April 23, 1993 is a date that may not ring a bell for most, but for many Latinos in the United States it has a special meaning. Cesar Chavez, the simple farmworker from Arizona who led a lengthy and ultimately successful fight for farmworker rights during the 1960s and ’70s, passed away on that day at 66 years of age.
A newly revised play that hits the stage of the Raven Theater next week, Cesar Died Today, is about a Hispanic family of the time, the three children of which are each keeping a secret. The matriarch enters a contest for Hispanic Family of the Year, but when she wins, the three children refuse to go along with it—for reasons of their own.
Co-writers of the play are Gabriel Fraire and John Fraire, brothers who both live in Healdsburg. Of the two, it’s Gabriel Fraire who is the more familiar presence in town. He first moved to Healdsburg in 1986 and has been a writer and editor ever since, including stints in the ’80s as editor for The Healdsburg Tribune and Windsor Times. He was even named Healdsburg’s Literary Laureate (2014-15). As recently as August, he read from the Gazebo stage for the annual Healdsburg Arts Festival.
“I’ve been a writer all my life—all my adult life,” said Fraire. “I went to a math and science high school, so there was no writing there.” He published his first short story in 1973, when he was 25; he has since written several other books on his own and two plays with his brother, John Fraire, an educator. The first, Who Will Dance With Pancho Villa?, was written in 1993, and the second, Cesar Died Today, followed two years later. Both were staged in New York.
Although the subject matter of his plays is political, or at least socially conscious, Fraire steps back from the activist role. “I am not an activist,” he told the Tribune. “I’m not politically involved. My wife’s extremely activist, but I’m not. Writing is my creative outlet. It’s something I do for myself. I don’t even care if anyone ever reads it.”
One might ask, then why write? “It’s great therapy and, most importantly, it’s a record of my life. I can look at my work through my history, and I know exactly where I lived at that time, and the work reflects what I was doing at that time.”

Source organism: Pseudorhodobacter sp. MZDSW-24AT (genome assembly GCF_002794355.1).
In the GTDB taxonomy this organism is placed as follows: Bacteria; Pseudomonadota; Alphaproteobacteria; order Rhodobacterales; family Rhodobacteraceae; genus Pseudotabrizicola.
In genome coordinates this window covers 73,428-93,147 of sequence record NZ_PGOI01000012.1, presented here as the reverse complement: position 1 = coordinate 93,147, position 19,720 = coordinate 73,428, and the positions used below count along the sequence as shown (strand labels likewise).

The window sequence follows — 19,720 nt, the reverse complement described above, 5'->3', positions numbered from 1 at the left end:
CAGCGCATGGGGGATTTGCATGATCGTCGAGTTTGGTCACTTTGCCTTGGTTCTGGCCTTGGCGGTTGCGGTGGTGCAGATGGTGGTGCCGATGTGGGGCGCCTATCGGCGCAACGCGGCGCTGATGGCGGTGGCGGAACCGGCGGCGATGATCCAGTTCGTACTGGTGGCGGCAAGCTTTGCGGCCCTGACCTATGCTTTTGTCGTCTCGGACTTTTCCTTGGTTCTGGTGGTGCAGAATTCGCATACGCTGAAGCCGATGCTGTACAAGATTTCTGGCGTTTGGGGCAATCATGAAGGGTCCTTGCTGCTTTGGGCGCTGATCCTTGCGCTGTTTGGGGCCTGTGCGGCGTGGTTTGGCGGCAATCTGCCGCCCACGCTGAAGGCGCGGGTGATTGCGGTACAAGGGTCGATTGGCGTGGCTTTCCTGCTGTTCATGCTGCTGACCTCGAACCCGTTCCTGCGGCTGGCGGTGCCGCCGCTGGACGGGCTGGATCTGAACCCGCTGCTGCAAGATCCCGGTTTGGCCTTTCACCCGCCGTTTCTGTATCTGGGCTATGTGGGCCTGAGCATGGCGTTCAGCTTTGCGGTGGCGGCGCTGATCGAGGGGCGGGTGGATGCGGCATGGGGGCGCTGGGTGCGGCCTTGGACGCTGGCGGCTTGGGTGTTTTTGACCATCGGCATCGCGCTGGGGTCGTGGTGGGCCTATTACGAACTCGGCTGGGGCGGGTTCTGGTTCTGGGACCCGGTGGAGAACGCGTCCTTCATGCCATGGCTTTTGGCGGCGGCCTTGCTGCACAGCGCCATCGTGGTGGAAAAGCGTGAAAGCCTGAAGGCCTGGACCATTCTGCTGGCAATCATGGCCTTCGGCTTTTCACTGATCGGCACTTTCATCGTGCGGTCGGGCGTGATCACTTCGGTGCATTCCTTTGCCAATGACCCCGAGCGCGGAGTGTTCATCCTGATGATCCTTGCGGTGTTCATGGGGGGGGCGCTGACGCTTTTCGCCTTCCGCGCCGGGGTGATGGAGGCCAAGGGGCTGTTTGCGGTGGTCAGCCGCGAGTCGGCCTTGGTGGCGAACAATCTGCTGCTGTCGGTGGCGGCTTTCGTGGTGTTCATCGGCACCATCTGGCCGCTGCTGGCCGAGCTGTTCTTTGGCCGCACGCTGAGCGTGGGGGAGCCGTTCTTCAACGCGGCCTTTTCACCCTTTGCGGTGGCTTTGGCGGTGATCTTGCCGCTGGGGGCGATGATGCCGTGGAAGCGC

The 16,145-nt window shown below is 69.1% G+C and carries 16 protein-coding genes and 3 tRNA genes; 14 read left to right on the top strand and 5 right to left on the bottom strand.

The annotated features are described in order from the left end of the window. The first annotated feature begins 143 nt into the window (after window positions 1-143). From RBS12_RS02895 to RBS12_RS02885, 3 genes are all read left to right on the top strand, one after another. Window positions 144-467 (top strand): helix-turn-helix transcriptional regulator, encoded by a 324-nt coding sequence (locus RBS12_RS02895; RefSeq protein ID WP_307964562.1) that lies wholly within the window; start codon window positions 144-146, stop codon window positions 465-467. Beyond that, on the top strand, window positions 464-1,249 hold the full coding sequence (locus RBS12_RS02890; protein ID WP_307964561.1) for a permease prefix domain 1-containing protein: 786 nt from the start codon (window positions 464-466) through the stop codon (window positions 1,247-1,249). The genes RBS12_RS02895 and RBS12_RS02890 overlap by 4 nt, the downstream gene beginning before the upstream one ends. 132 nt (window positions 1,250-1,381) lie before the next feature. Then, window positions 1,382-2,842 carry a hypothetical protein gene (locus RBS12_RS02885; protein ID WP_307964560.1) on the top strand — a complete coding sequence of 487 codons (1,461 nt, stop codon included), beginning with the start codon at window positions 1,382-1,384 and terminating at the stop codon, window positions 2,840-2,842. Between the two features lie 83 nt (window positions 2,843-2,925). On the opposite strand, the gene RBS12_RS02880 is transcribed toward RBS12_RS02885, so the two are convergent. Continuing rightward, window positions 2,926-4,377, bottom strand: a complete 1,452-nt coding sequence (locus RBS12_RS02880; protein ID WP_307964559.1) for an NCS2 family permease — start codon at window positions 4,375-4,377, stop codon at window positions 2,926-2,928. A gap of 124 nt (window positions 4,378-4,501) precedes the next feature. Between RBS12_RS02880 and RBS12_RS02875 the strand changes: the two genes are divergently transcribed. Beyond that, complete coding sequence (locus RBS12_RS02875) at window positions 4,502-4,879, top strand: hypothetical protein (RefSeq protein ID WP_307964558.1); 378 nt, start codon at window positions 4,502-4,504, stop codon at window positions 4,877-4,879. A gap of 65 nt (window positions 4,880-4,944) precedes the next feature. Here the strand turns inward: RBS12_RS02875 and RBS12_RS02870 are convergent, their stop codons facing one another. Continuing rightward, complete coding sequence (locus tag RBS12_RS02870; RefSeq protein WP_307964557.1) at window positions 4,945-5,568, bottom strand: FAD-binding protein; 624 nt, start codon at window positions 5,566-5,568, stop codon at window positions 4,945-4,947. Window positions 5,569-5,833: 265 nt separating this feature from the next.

Whether a journal or a newspaper or a play or a novel, the writer not only keeps history alive but creates it. In another context, Fraire said, “Like I tell young people, history is made by the people who record it.”
Cesar Died Today was cultivated for the Raven Players by the ScripTease program, which solicits new plays for production, with an emphasis on local playwrights. Some of the plays get public readings—Cesar Died Today was first heard a little over a year ago in a sit-down reading at the theater, their first indoor event since March 2020. But only some get the stage treatment.
The play was then selected for staging by Raven Players artistic director Steven David Martin. As directed by Oz Montelongo Medina, it will be playing on the Raven stage on Jan. 19-22, and the following weekend in Cloverdale.
“While not technically a new play, Gabriel has revised Cesar, and this will be the first production of the new version of the script,” Martin told the Tribune. “In addition to being written by a local playwright, I also chose Cesar because it is a very theatrical piece with a touch of magic, great characters and features a Latino family, a segment of our audience we have been remiss in reaching out to in the past.”
Said Martin in a radio interview last year, “I know there’s a lot of Latino talent that hasn’t had access or a reason to go into the Raven Theater. One of the appeals of this play is, I know it sounds corny, is to appeal to the whole community, rather than just the 70% we’ve focused on the last umpteen years.”
Fraire is a bit less assured about how revised the play is. “I didn’t change any of it from the original production—oh, well, until they said, we wanted to update it. So, I threw in Oakland Raiders instead of the Bears. Little things like that.”
Still, notes Fraire, this will be the first West Coast production of the two brothers’ theatrical work. “We believe the issues we present are real and honest. And we know that Latinos need more representation in the arts.”
Cesar Died Today was first written 26 years ago, and for several years after that, he and his family lived in Greensboro, NC. “My wife’s parents were living in Greensboro, so we moved to Greensboro to help them with the ‘transition.’ And when they passed, we came back home,” to Healdsburg.
The 75-year-old writer has always identified as a Healdsburg resident, and still keeps busy. “I’ve got two big projects I’m working on now, one that has to do with family history, and then the other one is more about how I met my wife.”
According to his website, during the 2020 COVID lockdown, Fraire wrote two screenplays, one based on his book Mill Rats, and the other, titled Pancho Villa and the Stone of Faith, the story of a young Latina who gets transported in time to the Mexican Revolution.
Once again, it all ends up being about family. Gabriel Fraire is the eldest of seven; he and his wife, Karen, have three children, all daughters (and all Healdsburg High graduates). It makes one think that without family, even history means nothing.
‘Cesar Died Today’ will be performed at the Raven Theater, 115 North St., from Thursday, Feb. 19 through Saturday, Feb. 21 at 7:30pm, and Sunday, Feb. 22 at 2pm. It will also be staged the following weekend, Jan 28-29, at the Cloverdale Performing Arts Center, 209 N. Cloverdale Blvd.